When a train jumped the tracks this past week at New York’s Penn Station, the seemingly minor accident led to a cascade of exasperating delays for hundreds of thousands of commuters.
When a flood forced authorities to condemn a one-lane, century-old bridge in rural Ozark, Missouri, it was no less frustrating for the residents and business owners cut off from their shortest route into town.
The two episodes highlight a reality about the U.S. transportation system — it is aging, congested and so vital that when things go wrong, big and costly disruptions can result for which there is no quick fix.
Though President Donald Trump has promised a $1 trillion infrastructure-rebuilding program, not all of that may go toward transportation. Even then, it would fall well short of the many trillions needed to fix the country’s web of roads, bridges, railways, subways and bus stations.
The commuter train in New York derailed because of a weakened railroad tie. No one was seriously injured. But the incident shut down eight of the station’s 21 tracks, disrupting Amtrak service in the Northeast from Boston to Washington, as well as delaying commuter trains in New York, New Jersey and Connecticut for the better part of a week.
Business meetings were canceled, ballgames, dinners and doctor’s appointments missed, and commuters fumed.
Lawyer Dominic Boone, who travels into New York from New Jersey, complained that because he arrived late to the office and had to leave early to catch a different train, he lost 10 hours of work for which he could have billed clients.
“They should have been working on Penn Station forever ago,” Boone said. “As a nation, we should be spending more on our crumbling infrastructure.”
The disruption was only a brief example of the frustration travelers could face if the region can’t find a way to replace a pair of deteriorating, overcrowded, century-old rail tunnels that run under the Hudson River and connect New York and New Jersey.
The tunnels, which were severely damaged in Superstorm Sandy in 2012, could cost more than $20 billion to replace. But the money has yet to be lined up. And construction, whenever it begins, may take more than a decade.
The Penn Station derailment came less than two weeks after another one there, caused by a misaligned track.
And it happened just days after motorists in Atlanta were forced to begin taking long, bumper-to-bumper detours because a fire collapsed an Interstate 85 overpass linking the city to some of its biggest suburbs. Arson — not aging steel and concrete — is suspected there. It could take until mid-June to repair the highway.
Earlier this year, a cracked steel beam forced the closing of a major bridge between Pennsylvania and New Jersey for 1½ months.
Improving the nation’s roads and bridges would require $120 billion a year through 2020, according to a recent U.S. Department of Transportation estimate. But annual spending at all levels of government is just $88 billion. And the nation’s mass transit systems have over a $90 billion backlog of maintenance and repair needs.
The capacity of the nation’s transportation system is lagging behind population growth, leading to ever greater congestion. By 2040, nearly 30,000 miles of the nation’s busiest highways are expected to be clogged on a daily basis.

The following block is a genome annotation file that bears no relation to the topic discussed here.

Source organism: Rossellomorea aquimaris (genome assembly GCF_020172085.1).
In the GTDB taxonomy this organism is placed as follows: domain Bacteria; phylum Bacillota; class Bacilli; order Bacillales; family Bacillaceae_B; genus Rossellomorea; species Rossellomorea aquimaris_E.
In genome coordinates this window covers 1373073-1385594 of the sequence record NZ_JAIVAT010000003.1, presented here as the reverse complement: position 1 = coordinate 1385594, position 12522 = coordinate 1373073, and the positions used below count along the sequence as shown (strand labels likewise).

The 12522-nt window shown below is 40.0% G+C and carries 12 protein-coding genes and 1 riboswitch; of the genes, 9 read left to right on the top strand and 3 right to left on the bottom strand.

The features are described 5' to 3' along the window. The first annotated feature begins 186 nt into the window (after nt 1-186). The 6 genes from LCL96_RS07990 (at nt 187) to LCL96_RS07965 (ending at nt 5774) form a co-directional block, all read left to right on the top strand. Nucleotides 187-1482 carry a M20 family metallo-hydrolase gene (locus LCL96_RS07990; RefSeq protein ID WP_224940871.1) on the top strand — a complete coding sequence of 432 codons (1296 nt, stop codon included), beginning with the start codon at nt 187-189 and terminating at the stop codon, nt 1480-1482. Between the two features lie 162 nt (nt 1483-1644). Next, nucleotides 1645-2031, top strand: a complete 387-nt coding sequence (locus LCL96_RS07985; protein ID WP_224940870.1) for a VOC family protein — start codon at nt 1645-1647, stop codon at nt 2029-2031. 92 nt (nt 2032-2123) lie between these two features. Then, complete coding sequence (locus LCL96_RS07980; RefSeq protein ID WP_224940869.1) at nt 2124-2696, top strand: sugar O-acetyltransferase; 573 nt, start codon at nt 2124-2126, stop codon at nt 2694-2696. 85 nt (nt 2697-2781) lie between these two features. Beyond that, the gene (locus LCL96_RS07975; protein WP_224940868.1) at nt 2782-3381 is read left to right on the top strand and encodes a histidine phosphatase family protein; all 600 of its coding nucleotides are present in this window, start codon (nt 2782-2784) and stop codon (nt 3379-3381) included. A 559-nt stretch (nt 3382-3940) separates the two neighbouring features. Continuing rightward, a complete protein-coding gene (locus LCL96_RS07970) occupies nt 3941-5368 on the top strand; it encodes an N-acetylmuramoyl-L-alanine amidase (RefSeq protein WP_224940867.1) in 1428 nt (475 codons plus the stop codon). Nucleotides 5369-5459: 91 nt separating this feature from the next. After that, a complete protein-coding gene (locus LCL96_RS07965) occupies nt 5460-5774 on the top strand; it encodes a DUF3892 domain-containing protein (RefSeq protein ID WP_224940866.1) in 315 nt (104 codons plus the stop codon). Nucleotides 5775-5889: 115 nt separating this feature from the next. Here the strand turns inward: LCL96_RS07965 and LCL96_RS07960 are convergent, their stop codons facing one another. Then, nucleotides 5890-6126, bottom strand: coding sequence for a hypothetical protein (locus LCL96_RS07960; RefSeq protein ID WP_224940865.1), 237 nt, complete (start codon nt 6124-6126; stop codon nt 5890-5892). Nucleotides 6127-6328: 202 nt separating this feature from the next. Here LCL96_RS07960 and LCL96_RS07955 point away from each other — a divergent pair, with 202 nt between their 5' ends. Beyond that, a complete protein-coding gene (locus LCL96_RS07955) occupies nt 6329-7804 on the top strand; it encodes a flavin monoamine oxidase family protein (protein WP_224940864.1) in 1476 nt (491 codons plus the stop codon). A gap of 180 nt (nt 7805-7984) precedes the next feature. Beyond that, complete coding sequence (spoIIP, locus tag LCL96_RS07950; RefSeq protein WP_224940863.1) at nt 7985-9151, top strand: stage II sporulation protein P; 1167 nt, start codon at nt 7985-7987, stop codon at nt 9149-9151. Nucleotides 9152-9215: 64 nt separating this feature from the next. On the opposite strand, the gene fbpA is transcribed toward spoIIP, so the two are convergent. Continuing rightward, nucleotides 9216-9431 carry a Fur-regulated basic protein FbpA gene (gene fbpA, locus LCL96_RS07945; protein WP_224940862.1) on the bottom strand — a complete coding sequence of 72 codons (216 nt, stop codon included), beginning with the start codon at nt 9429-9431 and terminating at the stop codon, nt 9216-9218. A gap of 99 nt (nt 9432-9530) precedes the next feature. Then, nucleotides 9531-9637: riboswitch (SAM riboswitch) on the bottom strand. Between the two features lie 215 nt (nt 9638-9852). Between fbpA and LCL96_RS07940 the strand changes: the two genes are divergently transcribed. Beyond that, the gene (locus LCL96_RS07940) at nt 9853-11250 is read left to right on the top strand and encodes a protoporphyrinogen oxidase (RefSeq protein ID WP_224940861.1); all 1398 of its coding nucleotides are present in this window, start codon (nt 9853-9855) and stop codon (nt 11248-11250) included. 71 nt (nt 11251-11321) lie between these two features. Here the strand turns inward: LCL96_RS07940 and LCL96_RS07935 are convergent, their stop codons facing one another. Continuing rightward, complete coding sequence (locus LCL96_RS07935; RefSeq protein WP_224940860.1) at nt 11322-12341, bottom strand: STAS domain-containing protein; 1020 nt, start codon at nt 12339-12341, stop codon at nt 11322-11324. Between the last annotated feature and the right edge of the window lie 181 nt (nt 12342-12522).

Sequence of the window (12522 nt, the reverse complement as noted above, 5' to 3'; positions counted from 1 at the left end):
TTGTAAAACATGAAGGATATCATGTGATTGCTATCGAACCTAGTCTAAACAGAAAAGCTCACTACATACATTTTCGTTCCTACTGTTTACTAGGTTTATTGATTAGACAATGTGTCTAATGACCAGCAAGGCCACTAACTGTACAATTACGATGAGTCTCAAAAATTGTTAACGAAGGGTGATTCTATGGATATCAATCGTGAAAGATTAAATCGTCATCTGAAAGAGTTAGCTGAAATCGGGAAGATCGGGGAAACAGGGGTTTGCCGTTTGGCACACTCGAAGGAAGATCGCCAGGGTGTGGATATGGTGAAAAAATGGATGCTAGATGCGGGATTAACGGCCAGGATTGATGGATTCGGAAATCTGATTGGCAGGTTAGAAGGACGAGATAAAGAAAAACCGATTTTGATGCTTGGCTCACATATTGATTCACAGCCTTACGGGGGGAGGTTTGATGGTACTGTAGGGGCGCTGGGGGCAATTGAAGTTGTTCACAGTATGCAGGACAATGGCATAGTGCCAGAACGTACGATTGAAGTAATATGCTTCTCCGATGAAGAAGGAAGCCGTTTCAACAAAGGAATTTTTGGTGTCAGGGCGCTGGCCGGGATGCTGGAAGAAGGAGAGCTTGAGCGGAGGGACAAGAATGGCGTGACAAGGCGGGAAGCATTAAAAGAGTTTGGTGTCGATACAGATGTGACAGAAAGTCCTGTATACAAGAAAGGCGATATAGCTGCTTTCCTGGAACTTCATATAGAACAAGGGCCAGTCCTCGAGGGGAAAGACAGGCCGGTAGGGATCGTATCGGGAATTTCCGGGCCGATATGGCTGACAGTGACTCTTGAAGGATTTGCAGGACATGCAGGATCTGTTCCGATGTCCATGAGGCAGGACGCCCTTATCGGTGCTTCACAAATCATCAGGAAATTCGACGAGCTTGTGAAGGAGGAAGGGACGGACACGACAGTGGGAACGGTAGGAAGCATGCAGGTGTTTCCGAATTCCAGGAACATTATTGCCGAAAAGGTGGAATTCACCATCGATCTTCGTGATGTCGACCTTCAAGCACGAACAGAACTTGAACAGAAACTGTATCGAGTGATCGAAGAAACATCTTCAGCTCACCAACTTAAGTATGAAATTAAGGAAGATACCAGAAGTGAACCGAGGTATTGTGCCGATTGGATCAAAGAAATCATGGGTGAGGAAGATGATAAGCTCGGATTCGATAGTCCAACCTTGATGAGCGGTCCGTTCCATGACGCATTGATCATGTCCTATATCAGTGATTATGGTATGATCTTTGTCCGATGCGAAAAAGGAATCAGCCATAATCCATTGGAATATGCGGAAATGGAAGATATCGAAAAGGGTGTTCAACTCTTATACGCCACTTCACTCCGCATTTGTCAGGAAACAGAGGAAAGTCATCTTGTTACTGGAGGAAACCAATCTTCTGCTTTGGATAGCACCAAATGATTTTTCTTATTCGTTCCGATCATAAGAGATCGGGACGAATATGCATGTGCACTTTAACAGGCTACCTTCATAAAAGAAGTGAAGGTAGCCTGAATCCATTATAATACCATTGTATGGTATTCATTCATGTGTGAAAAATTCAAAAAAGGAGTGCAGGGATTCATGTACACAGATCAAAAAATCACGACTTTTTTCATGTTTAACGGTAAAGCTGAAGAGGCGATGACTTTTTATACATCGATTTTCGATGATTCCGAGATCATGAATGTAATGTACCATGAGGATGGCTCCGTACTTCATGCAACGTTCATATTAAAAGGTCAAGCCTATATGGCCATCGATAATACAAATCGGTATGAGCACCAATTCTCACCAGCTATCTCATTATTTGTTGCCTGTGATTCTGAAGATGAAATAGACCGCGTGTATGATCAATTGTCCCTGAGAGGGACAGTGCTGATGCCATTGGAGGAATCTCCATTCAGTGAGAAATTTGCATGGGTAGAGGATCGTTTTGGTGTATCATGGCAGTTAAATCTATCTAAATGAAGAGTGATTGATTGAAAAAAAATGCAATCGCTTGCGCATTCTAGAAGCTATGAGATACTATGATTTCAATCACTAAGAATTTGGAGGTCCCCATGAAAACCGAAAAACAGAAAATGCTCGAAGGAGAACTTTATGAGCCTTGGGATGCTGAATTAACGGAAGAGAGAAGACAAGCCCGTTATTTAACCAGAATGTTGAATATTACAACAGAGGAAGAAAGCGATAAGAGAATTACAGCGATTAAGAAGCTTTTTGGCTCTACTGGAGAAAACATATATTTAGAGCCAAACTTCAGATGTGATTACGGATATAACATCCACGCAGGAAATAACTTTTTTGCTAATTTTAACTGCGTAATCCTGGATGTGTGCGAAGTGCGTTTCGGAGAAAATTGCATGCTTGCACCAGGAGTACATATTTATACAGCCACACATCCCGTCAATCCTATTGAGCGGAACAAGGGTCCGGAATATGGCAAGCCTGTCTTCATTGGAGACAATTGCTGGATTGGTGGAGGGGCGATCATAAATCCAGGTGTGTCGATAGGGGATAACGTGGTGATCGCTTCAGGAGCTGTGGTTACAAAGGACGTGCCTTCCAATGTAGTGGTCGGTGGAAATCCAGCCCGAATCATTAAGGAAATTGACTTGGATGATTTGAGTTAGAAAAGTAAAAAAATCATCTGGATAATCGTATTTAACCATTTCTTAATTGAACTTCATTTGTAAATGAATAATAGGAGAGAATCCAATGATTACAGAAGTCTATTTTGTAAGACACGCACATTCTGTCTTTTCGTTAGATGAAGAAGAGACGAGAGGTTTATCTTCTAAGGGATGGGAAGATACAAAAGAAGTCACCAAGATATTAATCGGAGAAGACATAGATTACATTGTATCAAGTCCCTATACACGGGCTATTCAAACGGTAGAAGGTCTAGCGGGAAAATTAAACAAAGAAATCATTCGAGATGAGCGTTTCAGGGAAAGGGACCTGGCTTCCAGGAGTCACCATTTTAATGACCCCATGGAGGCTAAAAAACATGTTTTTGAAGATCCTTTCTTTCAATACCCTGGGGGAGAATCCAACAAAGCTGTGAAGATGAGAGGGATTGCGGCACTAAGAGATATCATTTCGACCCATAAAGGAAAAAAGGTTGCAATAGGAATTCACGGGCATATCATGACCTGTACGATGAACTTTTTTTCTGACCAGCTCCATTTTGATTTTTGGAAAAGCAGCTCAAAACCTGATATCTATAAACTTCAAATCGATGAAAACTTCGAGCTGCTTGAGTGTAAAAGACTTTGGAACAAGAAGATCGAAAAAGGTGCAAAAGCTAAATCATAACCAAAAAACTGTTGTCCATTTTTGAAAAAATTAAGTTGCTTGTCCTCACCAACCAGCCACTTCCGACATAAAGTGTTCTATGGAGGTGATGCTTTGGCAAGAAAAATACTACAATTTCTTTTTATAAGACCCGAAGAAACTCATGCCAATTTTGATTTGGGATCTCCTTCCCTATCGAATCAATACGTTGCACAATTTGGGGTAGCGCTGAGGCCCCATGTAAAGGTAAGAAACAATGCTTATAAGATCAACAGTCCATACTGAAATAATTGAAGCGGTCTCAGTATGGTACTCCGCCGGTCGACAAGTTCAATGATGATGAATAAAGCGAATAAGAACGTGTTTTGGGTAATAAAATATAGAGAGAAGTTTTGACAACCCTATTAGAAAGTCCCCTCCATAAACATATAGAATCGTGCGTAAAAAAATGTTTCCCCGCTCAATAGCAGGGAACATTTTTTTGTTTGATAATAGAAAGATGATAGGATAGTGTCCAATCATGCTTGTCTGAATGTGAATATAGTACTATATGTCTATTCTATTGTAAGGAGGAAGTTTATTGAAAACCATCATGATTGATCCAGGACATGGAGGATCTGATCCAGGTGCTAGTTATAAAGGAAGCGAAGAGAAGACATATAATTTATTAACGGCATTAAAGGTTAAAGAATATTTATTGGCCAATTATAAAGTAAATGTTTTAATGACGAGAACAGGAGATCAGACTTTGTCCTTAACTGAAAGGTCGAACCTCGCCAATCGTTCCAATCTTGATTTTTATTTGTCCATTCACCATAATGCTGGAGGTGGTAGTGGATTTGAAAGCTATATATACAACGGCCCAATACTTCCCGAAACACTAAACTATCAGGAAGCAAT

Rural communities also face challenges, partly because they have fewer residents over whom to spread the cost of transportation improvements. Grant County, Oklahoma, for example, has more than 3,500 bridges with a population of about 4,500 and an economy based on agriculture and energy production.
“While this infrastructure was ideal 70 years ago for transporting livestock and crops, it is inadequate to support today’s heavier trucks, increased traffic and higher operating needs,” county commission chairwoman Cindy Bobbitt told U.S. senators at a recent hearing.
The complexities of government can sometimes slow down improvements, as cities, counties, states, port authorities, special taxing districts and federal agencies all have a say in which projects get built, when to do the work and how to pay the bills.
Plans for wider roads and new rail lines can also face opposition from the communities they pass through because of concerns about noise, pollution and diminished property values.
“Of course I believe there needs to be more” infrastructure investment, said Martin Wachs, a retired professor of civil and environmental engineering and urban planning at the University of California, Los Angeles. “At the same time, political decisions have to be made that weigh that against investments in education and health care and so forth.”
At least 20 states have raised taxes or fees for transportation over the past five years.
California became the latest to do so Thursday, as legislators passed a bill to raise $5 billion annually through higher fuel taxes and vehicle fees to pay for road and bridge repairs, public transit and pedestrian trails.
The plan tackles part of a $137 billion backlog of deferred maintenance on state highways and local roads. It came together after a destructive winter in which flooding caused nearly $600 million in damage to highways.
Indiana and Tennessee are among other states considering raising fuel taxes and fees for transportation this year.
In Ozark, a town of fewer than 20,000 people in Missouri, voters approved a transportation sales tax Tuesday of three-eighths of a cent, with some of the proceeds going toward a new, $3 million two-lane bridge to replace the narrow structure that has been closed since it was damaged by flooding in 2015.
The bridge closing has forced 75-year-old Gary Jenks to drive an extra 10 minutes along a circuitous route every time he needs to go the doctor or pharmacy or visit his family on the opposite side of town.
“It’s just been a total inconvenience and a burden,” Jenks said.